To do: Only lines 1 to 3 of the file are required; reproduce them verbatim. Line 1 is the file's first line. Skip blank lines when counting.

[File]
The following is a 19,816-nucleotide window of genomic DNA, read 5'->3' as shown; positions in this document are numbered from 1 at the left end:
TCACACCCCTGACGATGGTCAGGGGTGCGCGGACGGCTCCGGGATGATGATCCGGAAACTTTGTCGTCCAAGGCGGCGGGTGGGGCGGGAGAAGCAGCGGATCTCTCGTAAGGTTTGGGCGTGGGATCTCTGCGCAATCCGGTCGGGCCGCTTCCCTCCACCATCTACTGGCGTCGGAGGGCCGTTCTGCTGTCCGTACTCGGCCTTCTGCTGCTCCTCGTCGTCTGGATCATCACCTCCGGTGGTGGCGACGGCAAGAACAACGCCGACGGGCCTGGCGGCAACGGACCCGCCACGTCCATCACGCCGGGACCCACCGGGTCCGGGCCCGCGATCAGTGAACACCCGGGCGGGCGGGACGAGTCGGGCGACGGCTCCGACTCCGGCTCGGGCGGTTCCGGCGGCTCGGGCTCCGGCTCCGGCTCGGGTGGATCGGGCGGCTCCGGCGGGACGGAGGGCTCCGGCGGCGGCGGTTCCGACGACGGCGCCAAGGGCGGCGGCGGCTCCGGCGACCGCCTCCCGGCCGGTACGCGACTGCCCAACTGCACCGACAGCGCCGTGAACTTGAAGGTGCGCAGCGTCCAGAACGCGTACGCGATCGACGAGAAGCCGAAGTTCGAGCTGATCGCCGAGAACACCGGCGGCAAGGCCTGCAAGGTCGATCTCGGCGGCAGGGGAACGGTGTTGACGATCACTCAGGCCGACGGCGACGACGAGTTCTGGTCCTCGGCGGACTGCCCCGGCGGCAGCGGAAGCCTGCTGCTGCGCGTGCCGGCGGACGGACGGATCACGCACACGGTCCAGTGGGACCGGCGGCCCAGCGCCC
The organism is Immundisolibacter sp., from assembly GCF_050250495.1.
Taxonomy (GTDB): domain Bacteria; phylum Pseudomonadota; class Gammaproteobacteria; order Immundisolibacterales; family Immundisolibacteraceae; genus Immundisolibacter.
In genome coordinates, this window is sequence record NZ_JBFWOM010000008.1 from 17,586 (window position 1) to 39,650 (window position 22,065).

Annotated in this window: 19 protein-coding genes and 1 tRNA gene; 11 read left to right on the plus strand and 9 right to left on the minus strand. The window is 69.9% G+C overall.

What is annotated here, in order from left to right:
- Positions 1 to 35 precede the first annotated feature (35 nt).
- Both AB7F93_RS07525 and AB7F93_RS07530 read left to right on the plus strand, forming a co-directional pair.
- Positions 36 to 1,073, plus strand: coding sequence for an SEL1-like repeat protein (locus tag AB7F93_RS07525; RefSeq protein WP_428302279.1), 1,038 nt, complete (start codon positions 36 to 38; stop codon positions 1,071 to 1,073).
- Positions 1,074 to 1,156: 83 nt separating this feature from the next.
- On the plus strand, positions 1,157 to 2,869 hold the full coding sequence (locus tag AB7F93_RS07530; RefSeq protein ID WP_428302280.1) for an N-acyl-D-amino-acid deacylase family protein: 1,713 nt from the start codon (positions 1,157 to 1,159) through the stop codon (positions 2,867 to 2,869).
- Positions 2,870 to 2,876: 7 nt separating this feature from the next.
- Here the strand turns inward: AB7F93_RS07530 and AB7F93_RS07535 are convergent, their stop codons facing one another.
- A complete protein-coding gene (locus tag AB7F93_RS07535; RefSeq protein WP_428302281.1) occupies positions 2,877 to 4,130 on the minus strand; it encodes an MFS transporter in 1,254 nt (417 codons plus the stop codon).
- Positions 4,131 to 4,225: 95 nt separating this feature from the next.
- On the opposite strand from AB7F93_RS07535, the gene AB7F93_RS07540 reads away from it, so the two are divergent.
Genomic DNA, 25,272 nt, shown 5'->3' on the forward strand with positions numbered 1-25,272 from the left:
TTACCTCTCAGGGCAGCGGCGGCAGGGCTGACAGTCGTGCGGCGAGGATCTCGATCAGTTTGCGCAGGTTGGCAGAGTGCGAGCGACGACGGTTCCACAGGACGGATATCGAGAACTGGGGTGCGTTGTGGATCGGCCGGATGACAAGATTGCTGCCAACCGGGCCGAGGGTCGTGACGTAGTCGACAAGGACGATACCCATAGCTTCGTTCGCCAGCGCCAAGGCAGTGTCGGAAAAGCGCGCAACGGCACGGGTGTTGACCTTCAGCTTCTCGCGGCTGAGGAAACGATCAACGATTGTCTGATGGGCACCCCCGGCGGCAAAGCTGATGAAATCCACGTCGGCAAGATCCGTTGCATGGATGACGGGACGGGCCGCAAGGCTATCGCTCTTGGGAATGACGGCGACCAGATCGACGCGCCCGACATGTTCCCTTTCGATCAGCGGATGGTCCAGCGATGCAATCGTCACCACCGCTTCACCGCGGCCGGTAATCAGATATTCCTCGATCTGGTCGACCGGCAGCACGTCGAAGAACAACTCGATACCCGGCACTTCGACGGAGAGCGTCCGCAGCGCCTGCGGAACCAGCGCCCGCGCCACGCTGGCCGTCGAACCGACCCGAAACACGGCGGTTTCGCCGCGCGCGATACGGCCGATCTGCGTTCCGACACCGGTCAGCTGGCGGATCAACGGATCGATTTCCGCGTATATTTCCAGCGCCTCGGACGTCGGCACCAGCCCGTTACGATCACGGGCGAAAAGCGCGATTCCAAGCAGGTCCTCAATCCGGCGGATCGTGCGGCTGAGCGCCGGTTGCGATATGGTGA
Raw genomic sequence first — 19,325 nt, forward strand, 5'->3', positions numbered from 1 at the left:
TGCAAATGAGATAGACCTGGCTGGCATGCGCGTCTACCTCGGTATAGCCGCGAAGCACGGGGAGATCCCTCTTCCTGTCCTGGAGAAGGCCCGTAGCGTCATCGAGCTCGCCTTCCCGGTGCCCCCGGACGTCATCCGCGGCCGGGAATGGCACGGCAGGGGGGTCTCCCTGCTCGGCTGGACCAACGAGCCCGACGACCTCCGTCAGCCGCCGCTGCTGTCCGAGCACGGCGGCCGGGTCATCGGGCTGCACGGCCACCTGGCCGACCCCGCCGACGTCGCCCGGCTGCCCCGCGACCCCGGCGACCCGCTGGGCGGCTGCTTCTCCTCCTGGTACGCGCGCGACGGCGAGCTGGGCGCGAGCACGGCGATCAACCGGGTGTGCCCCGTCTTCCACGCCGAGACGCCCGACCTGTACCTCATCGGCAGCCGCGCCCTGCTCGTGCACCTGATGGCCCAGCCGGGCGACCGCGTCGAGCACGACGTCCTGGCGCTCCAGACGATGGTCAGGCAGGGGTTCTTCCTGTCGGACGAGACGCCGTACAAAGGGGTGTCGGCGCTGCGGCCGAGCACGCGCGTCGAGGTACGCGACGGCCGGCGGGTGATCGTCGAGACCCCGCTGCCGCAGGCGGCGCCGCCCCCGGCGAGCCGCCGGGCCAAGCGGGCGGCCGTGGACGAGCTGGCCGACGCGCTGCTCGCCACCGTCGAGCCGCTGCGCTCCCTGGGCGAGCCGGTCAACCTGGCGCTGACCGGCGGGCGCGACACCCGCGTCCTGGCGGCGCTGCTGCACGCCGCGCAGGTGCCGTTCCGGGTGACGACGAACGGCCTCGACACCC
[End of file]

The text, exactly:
The following is a 19,816-nucleotide window of genomic DNA, read 5'->3' as shown; positions in this document are numbered from 1 at the left end:
TCACACCCCTGACGATGGTCAGGGGTGCGCGGACGGCTCCGGGATGATGATCCGGAAACTTTGTCGTCCAAGGCGGCGGGTGGGGCGGGAGAAGCAGCGGATCTCTCGTAAGGTTTGGGCGTGGGATCTCTGCGCAATCCGGTCGGGCCGCTTCCCTCCACCATCTACTGGCGTCGGAGGGCCGTTCTGCTGTCCGTACTCGGCCTTCTGCTGCTCCTCGTCGTCTGGATCATCACCTCCGGTGGTGGCGACGGCAAGAACAACGCCGACGGGCCTGGCGGCAACGGACCCGCCACGTCCATCACGCCGGGACCCACCGGGTCCGGGCCCGCGATCAGTGAACACCCGGGCGGGCGGGACGAGTCGGGCGACGGCTCCGACTCCGGCTCGGGCGGTTCCGGCGGCTCGGGCTCCGGCTCCGGCTCGGGTGGATCGGGCGGCTCCGGCGGGACGGAGGGCTCCGGCGGCGGCGGTTCCGACGACGGCGCCAAGGGCGGCGGCGGCTCCGGCGACCGCCTCCCGGCCGGTACGCGACTGCCCAACTGCACCGACAGCGCCGTGAACTTGAAGGTGCGCAGCGTCCAGAACGCGTACGCGATCGACGAGAAGCCGAAGTTCGAGCTGATCGCCGAGAACACCGGCGGCAAGGCCTGCAAGGTCGATCTCGGCGGCAGGGGAACGGTGTTGACGATCACTCAGGCCGACGGCGACGACGAGTTCTGGTCCTCGGCGGACTGCCCCGGCGGCAGCGGAAGCCTGCTGCTGCGCGTGCCGGCGGACGGACGGATCACGCACACGGTCCAGTGGGACCGGCGGCCCAGCGCCC
The organism is Immundisolibacter sp., from assembly GCF_050250495.1.